Egyptian Wisdom

By Mary Jane Chaignot

Categories: Moses, Old Testament


Wisdom of the Egyptians -- does that refer to the worshipping of gods or general education in building; farming, economics? Also why did Moses wait until he was 40 to check out the family roots? Is this symbolic of "40" -- as in the days in the wilderness?


In Acts 7:22 it states, "And Moses was learned in all the wisdom of the Egyptians, and was mighty in words and in deeds." There is no reason not to take this literally. The Egyptians did not have a specific word for philosopher, unlike the later Greeks. But they did value wisdom. It was something that people strived for by obeying the laws that regulated life. Their understanding of these laws was rooted in an appreciation of truth, justice, and honesty. Such values were embodied (supposedly) by Pharaoh and found in the natural world as well as in people. The Egyptians knew a lot about the world, their place in it, and how it affected their lives.

Unfortunately, such information was lost to scholars for nearly a millennium. The Greek and Roman invasions brought with them Latin and Greek speaking peoples. Within 100 years, the Egyptian language was dead and hieroglyphics were reduced to being artsy pictures. This remained the case until the Rosetta Stone was successfully translated in the early 1800's. Since then, scholars have uncovered a wealth of information from letters, legal texts, religious hymns, battle accounts, love stories, "wisdom literature," and medical reports.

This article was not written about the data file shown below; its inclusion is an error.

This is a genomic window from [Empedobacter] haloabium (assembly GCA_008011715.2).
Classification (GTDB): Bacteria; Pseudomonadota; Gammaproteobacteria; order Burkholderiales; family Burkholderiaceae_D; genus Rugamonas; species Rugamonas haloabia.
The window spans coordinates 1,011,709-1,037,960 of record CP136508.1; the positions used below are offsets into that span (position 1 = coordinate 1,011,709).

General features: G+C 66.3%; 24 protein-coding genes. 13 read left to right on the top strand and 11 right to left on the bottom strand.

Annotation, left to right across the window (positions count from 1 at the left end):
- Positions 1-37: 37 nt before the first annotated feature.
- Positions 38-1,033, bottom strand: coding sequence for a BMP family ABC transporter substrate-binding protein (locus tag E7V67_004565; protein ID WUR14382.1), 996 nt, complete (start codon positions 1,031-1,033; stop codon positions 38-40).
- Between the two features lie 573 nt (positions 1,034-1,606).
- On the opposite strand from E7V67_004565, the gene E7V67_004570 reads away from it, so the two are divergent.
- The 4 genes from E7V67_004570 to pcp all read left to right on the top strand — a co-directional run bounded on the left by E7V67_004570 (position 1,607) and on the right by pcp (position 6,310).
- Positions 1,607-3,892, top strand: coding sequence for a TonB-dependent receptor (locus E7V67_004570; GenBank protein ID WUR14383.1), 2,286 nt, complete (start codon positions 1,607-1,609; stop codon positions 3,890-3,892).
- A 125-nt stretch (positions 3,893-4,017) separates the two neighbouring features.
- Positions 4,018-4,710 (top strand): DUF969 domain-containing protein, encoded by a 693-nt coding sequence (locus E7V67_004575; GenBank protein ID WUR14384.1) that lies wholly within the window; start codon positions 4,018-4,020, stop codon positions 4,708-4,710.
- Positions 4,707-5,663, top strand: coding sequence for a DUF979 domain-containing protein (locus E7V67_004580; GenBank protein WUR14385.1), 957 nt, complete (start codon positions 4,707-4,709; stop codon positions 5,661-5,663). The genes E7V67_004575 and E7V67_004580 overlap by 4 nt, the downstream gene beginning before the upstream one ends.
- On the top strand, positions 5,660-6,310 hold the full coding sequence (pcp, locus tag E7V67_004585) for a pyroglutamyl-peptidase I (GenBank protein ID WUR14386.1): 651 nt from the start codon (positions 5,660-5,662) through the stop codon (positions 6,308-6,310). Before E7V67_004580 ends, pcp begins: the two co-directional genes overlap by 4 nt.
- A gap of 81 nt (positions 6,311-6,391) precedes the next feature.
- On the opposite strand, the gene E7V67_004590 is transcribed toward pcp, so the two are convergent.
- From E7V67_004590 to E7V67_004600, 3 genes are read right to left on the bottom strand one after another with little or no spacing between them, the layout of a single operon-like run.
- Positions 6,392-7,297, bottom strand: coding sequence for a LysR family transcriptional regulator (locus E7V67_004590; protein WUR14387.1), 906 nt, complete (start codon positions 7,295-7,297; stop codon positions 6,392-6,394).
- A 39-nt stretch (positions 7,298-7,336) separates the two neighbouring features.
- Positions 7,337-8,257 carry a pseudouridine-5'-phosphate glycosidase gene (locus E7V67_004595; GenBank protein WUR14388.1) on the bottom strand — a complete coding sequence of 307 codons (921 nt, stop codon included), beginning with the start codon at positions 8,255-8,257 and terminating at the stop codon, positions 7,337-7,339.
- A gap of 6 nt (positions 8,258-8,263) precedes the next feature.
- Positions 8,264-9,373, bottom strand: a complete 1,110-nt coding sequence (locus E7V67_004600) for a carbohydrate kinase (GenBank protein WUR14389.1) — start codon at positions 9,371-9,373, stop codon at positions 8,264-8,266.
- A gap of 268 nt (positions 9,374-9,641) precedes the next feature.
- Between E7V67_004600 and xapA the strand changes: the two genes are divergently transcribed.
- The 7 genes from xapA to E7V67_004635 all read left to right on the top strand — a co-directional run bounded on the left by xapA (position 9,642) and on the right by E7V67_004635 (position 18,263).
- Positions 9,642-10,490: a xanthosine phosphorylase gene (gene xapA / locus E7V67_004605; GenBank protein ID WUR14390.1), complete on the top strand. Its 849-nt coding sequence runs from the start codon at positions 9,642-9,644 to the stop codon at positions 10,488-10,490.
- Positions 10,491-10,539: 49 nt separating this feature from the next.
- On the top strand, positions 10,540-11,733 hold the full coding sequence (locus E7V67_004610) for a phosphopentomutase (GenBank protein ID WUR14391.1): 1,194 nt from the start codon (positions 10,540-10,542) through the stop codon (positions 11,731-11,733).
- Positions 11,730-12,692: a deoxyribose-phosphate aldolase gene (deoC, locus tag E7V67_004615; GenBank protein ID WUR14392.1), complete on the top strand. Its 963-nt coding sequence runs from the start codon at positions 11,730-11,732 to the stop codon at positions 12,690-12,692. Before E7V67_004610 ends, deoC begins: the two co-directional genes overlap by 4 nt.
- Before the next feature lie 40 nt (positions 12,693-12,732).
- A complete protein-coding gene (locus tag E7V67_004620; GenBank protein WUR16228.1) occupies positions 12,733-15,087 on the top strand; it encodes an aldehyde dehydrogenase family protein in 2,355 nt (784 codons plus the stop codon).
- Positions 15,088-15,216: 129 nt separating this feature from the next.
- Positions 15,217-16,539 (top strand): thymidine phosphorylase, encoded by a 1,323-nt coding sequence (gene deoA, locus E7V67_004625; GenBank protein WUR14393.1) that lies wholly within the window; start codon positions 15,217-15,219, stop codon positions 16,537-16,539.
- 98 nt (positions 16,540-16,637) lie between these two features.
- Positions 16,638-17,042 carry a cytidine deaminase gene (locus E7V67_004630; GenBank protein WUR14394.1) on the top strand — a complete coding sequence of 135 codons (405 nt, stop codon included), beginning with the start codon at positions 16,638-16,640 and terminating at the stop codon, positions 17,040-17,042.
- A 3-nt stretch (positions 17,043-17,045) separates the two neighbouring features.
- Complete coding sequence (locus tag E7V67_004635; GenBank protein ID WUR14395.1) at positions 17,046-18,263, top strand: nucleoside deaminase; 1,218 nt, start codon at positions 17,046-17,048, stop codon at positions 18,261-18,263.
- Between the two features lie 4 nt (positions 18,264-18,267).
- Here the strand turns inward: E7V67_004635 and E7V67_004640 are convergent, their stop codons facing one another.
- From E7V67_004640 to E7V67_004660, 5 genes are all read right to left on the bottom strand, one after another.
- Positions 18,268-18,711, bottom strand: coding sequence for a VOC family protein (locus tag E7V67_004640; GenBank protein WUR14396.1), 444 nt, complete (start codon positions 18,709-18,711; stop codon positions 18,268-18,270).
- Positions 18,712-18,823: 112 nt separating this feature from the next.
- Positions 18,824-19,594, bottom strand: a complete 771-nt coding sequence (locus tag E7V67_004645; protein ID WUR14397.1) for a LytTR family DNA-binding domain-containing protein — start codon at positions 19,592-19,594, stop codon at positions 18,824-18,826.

Not surprisingly, scholars have determined this was a very advanced society in every aspect. These peoples had already figured out longitude and latitude by 3000BCE. They had learned to take advantage of the annual flooding of the Nile and were advanced in irrigation techniques. The Nile was rightly called "the lifeblood" of Egypt. It was their main means of travel, the source of food, and crucial to agriculture. Manufacturing involved chariots, glass, and papyrus. And let us not forget, that these were the people who built the pyramids.

As a young Egyptian, Moses would have been exposed to the best their educational system had to offer, but nothing is known with certainty about his youth. Nor do we know why he waited until he was forty before he intervened on behalf of his people. (See Acts 17:23) If these figures are accurate, then his life was characterized by three segments of forty years each. The number forty is a symbolic and sacred number, oftentimes used to designate a long period of time in terms of existence or fortitude.

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